Marsha Montgomery Taylor from Oak Park  

Posted: January 25th, 2014 8:28 AM

God Morning, I am a mother of five students that attended OPRFHS. Only one of my children was racially profiled and that was my afro-american son. He was on his way home one evening and police stopped him and asked to see his ID. After seeing he resided in Oak Park they cautioned him not to walk outside after dark. Are the Oak Park Police afraid of the "Dark" or the color of my son's skin?

Mimi Jordan from Oak Park  

Posted: January 24th, 2014 1:19 PM

I always look forward to reading these MLK essays each year in the WJ. They are consistently moving and powerful. I appreciate hearing young peoples' perspective on issues of justice and fairness. Matt Lee's words about the depressive effect of profiling on his friend, and his admonition to authorities that profiling should not "come with the job" should strike a chord with all of us.

Real List  

Posted: January 22nd, 2014 10:41 AM

As a male, caucasian teenager, when I would hang out with other male, caucasian teenagers, the police would often slow down as they drove by or sometimes engage/harass us for no good reason. Was that profiling? Because I am male and 15 I was up to no-good? Were the police engaging groups of teenage girls the same way? Or senior citizens? Profiling goes beyond race. There is a difference between profiling and statistical trend analysis. When you ignore the latter entirely, you tend to fail.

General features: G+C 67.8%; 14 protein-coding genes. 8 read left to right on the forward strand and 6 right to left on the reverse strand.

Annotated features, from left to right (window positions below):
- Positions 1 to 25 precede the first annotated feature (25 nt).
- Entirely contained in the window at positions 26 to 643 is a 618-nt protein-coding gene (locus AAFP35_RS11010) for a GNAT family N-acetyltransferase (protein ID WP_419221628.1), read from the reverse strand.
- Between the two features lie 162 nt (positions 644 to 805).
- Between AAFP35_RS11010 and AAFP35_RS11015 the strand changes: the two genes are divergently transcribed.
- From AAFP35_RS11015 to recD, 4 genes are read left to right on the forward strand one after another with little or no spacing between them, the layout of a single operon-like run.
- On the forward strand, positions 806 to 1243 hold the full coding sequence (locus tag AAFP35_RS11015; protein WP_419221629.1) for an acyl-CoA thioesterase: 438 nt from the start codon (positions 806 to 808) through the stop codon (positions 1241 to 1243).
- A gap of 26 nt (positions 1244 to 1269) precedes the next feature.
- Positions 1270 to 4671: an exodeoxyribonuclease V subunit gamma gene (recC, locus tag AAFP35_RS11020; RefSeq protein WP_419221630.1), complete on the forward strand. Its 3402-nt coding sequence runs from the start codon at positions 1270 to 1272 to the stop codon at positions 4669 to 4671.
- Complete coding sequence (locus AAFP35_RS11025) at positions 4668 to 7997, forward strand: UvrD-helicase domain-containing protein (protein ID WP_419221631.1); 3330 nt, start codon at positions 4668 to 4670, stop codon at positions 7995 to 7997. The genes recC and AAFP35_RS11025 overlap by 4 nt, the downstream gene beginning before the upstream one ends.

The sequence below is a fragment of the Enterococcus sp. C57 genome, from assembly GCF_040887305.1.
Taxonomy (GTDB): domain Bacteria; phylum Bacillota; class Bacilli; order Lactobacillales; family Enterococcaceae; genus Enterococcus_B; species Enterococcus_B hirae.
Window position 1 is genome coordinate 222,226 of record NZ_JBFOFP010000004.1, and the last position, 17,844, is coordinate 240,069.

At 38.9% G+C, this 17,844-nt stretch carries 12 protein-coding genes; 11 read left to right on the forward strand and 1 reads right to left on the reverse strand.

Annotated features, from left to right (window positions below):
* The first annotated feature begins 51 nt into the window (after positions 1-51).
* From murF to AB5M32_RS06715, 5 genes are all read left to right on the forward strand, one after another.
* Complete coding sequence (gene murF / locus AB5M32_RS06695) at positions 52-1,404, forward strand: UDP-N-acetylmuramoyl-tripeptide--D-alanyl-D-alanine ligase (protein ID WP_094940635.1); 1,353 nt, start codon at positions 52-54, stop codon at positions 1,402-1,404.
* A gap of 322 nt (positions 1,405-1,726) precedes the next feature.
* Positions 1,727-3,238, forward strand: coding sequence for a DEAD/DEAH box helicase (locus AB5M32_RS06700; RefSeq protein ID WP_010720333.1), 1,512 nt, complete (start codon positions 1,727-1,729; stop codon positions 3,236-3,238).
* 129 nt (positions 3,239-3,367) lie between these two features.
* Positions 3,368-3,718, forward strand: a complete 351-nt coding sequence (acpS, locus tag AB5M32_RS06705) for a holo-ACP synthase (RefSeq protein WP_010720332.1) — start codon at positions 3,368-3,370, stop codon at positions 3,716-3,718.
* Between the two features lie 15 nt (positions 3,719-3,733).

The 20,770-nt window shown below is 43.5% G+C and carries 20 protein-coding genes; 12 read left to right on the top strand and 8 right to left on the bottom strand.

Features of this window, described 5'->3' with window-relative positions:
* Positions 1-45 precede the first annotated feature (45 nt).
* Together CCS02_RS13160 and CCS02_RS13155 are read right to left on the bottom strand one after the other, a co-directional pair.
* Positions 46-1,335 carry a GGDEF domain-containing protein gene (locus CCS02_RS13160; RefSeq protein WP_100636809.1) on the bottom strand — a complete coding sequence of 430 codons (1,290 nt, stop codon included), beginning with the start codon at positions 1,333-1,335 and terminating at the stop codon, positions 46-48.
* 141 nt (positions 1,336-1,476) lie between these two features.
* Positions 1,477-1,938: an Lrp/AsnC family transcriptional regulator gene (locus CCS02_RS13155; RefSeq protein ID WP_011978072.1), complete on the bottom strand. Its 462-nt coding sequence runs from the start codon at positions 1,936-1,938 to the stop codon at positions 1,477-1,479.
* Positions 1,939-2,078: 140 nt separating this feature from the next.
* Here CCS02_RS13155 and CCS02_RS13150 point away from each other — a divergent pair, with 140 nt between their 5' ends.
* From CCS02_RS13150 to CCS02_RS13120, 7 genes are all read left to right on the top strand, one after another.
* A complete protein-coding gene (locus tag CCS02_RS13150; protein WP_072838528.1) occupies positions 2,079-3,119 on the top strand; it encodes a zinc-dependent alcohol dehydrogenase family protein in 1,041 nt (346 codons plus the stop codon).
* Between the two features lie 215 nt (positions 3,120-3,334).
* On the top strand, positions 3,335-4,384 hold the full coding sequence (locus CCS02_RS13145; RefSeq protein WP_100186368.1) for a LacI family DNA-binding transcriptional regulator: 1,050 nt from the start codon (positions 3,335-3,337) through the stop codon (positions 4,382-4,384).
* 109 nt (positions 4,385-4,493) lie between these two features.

OP dude  

Posted: January 21st, 2014 11:06 PM

wearing a striped shirt, blue jeans, white trainers and was Chinese, it would be ridiculous to not include the race of that person, because then the cops would be looking for literally anyone wear those clothes. The police also work on levels on instinct that don't always fall so neatly into bureaucratic guidelines, but none the less help to apprehend criminals. Are you calling for police to close off their instincts and just wait for crimes to be committed before doing anything about it?

OP dude  

Posted: January 21st, 2014 11:02 PM

This is a very over simplified idea of "profiling" and it's relation to the acquisition of criminals. No system is perfect, and every profession has good and bad people, but the police can only catch a criminal if they have a description. Now, I agree that nobody should automatically be seen as a criminal based on their color, but the color of a person is just 1 descriptive element in a list of others that's needed to get a better representation of a criminal. If the criminal was cont...